DENTAL REFLECTIONS is a friendly, family practice, with a keen focus on children’s dentistry. Our welcoming team will do everything possible to make your child’s first dental visit a relaxed and enjoyable experience.
Preparing Your Child for Their First Visit
It is recommend that you begin bringing your child to the dentist at the age of 3. Their first appointment is likely to be a brief consultation and under most circumstances, will not involve any treatment. At this time we like to introduce your child to the different sounds and smells and let them meet the team. This also gives you a chance to ask any questions you may have.
Tips for creating an enjoyable first dental experience
Children at a young age do not have any preconceived ideas about the dentist. If you are an anxious or phobic dental patient yourself, please try not to pass this on to your child.
Bring your child with you to a few of your dental visits when they are young, so that they become familiar with the dental practice and the process of going to the dentist.
Do not reassure them before their visit. Reassuring statements can trigger an unnecessary response of panic or alarm. Instead, treat a dental visit like any other day-to-day activity.
Children are more likely to be able to cope with a new experience when they aren’t exhausted, so please try to make your child’s dental appointments for a time of day when they will be well rested.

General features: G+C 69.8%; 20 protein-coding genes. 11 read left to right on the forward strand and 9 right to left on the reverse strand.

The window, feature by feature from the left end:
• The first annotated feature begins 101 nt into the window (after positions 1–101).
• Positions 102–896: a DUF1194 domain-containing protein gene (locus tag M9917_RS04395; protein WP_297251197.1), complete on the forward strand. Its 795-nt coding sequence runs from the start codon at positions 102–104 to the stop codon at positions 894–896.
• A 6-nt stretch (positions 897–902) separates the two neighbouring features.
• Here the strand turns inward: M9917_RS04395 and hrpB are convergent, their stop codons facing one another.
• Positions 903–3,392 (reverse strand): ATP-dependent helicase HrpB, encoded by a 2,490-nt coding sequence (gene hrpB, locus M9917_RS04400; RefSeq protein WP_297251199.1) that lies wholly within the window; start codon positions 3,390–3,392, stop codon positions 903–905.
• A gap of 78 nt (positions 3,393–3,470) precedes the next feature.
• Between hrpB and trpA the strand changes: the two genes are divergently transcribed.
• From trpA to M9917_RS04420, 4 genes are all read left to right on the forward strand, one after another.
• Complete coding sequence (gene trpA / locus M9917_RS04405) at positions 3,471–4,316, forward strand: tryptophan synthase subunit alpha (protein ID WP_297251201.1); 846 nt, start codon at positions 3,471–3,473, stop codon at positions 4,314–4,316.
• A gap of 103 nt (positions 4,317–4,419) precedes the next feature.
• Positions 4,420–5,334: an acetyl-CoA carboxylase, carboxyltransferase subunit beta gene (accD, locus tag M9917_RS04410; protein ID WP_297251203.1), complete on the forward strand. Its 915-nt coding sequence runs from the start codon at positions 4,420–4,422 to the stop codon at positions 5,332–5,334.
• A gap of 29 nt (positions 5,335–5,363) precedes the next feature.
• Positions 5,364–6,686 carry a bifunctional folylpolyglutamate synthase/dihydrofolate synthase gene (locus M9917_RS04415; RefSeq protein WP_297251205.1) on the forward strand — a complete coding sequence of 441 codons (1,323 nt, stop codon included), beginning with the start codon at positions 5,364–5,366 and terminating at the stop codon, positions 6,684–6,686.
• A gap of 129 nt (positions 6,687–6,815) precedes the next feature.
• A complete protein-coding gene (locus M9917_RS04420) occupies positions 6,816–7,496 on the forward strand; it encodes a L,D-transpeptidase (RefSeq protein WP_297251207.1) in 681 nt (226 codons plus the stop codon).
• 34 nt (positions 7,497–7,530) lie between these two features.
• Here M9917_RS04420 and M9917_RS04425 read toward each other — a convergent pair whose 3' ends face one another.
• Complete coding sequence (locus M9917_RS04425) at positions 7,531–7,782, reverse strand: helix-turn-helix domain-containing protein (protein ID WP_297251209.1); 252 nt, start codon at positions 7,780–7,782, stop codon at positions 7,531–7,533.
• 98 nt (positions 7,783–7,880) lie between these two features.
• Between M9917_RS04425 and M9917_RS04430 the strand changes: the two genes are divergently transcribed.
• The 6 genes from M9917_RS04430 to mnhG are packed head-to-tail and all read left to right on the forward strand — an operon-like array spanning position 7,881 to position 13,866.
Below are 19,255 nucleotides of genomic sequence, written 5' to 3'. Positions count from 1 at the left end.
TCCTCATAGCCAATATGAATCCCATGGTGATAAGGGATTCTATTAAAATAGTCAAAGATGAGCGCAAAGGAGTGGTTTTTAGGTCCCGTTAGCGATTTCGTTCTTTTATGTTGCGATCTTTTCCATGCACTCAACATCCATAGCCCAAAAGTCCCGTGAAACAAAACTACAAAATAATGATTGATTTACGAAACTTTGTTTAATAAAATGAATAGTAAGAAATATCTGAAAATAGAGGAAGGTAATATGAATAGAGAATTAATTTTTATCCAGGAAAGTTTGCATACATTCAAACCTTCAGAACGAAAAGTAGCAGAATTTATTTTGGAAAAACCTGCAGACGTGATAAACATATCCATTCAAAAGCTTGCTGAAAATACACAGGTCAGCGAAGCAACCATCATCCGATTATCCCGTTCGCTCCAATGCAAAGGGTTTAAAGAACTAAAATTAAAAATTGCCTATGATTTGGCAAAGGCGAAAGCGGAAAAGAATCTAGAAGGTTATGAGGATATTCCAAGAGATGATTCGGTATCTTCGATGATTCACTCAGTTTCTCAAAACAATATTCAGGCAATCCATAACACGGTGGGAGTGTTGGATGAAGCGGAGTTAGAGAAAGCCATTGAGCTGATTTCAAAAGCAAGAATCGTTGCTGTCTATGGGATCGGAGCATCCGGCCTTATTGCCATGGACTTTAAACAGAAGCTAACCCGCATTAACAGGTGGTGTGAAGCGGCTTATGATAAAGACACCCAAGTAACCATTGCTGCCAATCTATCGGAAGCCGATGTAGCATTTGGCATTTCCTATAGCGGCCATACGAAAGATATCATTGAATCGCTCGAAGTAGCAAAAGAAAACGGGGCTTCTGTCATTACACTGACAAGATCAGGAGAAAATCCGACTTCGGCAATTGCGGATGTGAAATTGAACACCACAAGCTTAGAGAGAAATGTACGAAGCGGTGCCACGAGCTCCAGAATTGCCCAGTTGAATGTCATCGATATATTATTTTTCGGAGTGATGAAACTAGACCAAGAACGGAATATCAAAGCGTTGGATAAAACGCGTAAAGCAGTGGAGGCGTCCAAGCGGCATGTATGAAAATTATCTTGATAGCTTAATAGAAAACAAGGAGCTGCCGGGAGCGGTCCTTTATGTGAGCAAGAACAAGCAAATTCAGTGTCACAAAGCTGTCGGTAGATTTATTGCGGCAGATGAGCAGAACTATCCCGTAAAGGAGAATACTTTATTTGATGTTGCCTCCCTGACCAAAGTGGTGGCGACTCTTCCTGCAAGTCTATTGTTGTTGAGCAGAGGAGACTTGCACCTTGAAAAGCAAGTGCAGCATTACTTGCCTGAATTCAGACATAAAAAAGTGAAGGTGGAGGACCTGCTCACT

When discussing dental treatment at home, talk about the dentist in a positive manner so that your child sees it as something to look forward to. Playing dentist at home, where you let your child count your teeth and you count theirs, can also help prepare them and generate excitement around visiting the dentist.
We believe that the best dental treatment is preventative. For this reason, early dental care is important. Regular dental visits will ensure your child’s baby teeth remain strong, healthy and cavity free, allowing their adult teeth to erupt into a healthy mouth.
Oral Health Therapist Kylie and two of our star patients
Primary teeth start forming in the jaw before birth. Most babies are irritable when new teeth break through their gums. Signs and symptoms your baby is teething can include:
– Frequent crying and crankiness – A mild fever
– Redness of the cheeks and excess drooling – Loss of appetite
– Mild diarrhea – Sucking on toys
It is important not to ignore symptoms such as fever and diarrhea in your child. If these symptoms occur please seek medical advice to eliminate other reasons for the symptoms.
Your baby’s first tooth usually erupts at 6 – 9 months of age. A complete set of 20 teeth is usually present at 3 years of age.
Relieving discomfort of teething
• Give your baby a teething ring or wet wash cloth to chew. Teething rings may be chilled in the refrigerator before use to help manage discomfort.
• Chewing on non-sweetened rusks
Thumb sucking is a natural reflex in babies. Most children will stop sucking their thumb, fingers or dummies between the age of two and four years. If children continue to suck their thumb after their permanent teeth appeared they risk developing crooked teeth and also speech defects may arise, especially with the “S” and “TH” sounds.
Early childhood decay